A melbourne cup rate cut is likely after westpac announced a rate hike on home loans

← Homepage

WESTPAC stands to make an extra $1.59 million per day by hiking the interest rates on all home loans in a strategic move made ahead of a likely Melbourne Cup day rate cut.

Experts believe the banks decision to jack up the variable rates on all owner occupier and residential investment property loans by 20 basis points was deliberately done to get it early before a November cash rate cut.

The bank has blamed the need to raise capital ahead of the next financial year Westpac and CBA have the largest mortgage portfolios in Australia therefore their minimum capital requirements are tipped to be the most impacted.

Opposition Leader Bill Shorten branded Westpacs hike in mortgage rates corporate greed.

No case has been made in my opinion by Westpac to increase its rate, this is corporate greed, he said in Canberra.

Shadow assistant treasurer Andrew Leigh said Westpac was out of line and its customers would be able to switch banks more easily thanks to changes to the law introduced by previous Labor Government, he said.

The estimated gains by Westpac and calculated by financial comparison website Mozo at $1.59 million per day, should result in the bank being questioned about the timing, spokeswoman Kirsty Lamont said.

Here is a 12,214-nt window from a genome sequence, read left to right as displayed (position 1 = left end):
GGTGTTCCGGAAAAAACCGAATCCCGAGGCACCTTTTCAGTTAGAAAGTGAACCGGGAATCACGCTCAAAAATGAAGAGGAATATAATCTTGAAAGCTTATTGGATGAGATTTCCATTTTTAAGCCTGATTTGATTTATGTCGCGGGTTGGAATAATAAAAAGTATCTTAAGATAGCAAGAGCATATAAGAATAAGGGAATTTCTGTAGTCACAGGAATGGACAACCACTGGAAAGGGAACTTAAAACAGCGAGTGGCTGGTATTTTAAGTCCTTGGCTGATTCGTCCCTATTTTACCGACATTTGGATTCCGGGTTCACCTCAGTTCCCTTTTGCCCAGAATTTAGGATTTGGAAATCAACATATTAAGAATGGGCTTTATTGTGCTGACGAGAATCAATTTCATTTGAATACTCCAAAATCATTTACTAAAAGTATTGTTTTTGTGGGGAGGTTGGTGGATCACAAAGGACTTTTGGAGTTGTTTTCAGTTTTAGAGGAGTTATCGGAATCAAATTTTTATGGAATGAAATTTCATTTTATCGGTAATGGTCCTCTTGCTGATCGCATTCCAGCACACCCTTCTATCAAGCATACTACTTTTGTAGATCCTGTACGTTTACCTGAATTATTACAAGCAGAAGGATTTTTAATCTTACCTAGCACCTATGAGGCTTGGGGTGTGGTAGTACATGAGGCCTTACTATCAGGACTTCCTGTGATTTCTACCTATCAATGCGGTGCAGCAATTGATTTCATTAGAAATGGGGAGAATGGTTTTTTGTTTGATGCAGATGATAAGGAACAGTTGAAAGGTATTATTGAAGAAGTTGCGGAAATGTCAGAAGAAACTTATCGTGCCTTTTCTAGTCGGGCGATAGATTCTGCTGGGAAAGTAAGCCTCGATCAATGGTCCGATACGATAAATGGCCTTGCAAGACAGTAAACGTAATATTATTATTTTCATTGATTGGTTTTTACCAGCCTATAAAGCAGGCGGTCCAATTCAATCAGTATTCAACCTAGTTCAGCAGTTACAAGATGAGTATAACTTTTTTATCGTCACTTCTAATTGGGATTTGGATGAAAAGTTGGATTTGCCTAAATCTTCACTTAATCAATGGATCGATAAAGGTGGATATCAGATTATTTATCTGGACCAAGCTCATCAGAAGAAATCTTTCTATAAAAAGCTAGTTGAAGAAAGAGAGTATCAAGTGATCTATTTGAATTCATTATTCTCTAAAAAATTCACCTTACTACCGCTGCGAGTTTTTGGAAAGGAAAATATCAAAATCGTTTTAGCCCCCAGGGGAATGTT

Why have they moved so early? she asked.

This gives them the opportunity to increase their profits on their books, she said.

MORE: Find the best home loan interest rate deal

AMP chief economist Shane Oliver said an interest rate hike is the last thing Australia needs. He expects the Reserve Bank of Australia to drop the cash rate when it meets next month.

The only way to offset this is for the Reserve Bank to cut interest rates at its November meeting and thats what I think they will do, Dr Oliver said.

It does seem like they are trying to anticipate a move by the Reserve Bank or egg them on but it also depends on what the other banks will do.

The hike comes into effect on November 20 and will hit the average Westpac customer by an extra $500 a year.

Westpac also announced it will raise $3.5 billion through a share entitlement offer to help increase its capital holdings.

The RBA has kept the cash rate at two per cent since May.

Aussie Home Loans founder John Symond conceded the rise would be difficult for mortgage customers to stomach despite the banks being forced to raise capital.

These days you have no hope explaining this to poor old hardworking mums and dads (capital raising) who are struggling to put food on the table and to educate their kids, he said.

He said he expects other banks to follow also jack up their rates.

Bankwests First Time Buyer Deposit Report 2015 released yesterday found for the average couple in Sydney it would take them nearly eight years to save a 20 per cent house deposit.